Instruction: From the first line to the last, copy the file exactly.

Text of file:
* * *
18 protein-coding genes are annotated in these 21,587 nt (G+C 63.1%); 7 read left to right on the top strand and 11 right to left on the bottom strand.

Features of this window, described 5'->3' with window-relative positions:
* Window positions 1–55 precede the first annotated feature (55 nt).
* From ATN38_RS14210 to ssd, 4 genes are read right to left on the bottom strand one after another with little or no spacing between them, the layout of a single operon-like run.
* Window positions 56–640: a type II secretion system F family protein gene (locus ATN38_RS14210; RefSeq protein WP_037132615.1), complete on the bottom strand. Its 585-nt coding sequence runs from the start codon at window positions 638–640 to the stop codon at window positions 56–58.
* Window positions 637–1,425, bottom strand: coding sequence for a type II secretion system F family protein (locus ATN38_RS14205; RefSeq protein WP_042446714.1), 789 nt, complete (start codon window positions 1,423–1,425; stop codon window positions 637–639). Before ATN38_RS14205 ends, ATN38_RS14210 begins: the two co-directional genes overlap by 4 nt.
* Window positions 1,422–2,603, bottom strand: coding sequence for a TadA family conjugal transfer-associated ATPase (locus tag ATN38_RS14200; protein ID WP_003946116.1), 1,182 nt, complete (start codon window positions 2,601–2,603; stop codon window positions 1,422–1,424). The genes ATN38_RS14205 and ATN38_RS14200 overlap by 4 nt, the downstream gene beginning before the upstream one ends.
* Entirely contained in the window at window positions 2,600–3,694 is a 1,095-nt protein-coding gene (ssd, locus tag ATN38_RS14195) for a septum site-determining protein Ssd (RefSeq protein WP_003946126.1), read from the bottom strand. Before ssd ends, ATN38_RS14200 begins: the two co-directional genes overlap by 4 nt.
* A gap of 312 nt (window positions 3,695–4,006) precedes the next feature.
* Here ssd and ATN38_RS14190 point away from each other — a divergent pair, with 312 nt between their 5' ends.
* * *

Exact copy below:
18 protein-coding genes are annotated in these 21,587 nt (G+C 63.1%); 7 read left to right on the top strand and 11 right to left on the bottom strand.

Features of this window, described 5'->3' with window-relative positions:
* Window positions 1–55 precede the first annotated feature (55 nt).
* From ATN38_RS14210 to ssd, 4 genes are read right to left on the bottom strand one after another with little or no spacing between them, the layout of a single operon-like run.
* Window positions 56–640: a type II secretion system F family protein gene (locus ATN38_RS14210; RefSeq protein WP_037132615.1), complete on the bottom strand. Its 585-nt coding sequence runs from the start codon at window positions 638–640 to the stop codon at window positions 56–58.
* Window positions 637–1,425, bottom strand: coding sequence for a type II secretion system F family protein (locus ATN38_RS14205; RefSeq protein WP_042446714.1), 789 nt, complete (start codon window positions 1,423–1,425; stop codon window positions 637–639). Before ATN38_RS14205 ends, ATN38_RS14210 begins: the two co-directional genes overlap by 4 nt.
* Window positions 1,422–2,603, bottom strand: coding sequence for a TadA family conjugal transfer-associated ATPase (locus tag ATN38_RS14200; protein ID WP_003946116.1), 1,182 nt, complete (start codon window positions 2,601–2,603; stop codon window positions 1,422–1,424). The genes ATN38_RS14205 and ATN38_RS14200 overlap by 4 nt, the downstream gene beginning before the upstream one ends.
* Entirely contained in the window at window positions 2,600–3,694 is a 1,095-nt protein-coding gene (ssd, locus tag ATN38_RS14195) for a septum site-determining protein Ssd (RefSeq protein WP_003946126.1), read from the bottom strand. Before ssd ends, ATN38_RS14200 begins: the two co-directional genes overlap by 4 nt.
* A gap of 312 nt (window positions 3,695–4,006) precedes the next feature.
* Here ssd and ATN38_RS14190 point away from each other — a divergent pair, with 312 nt between their 5' ends.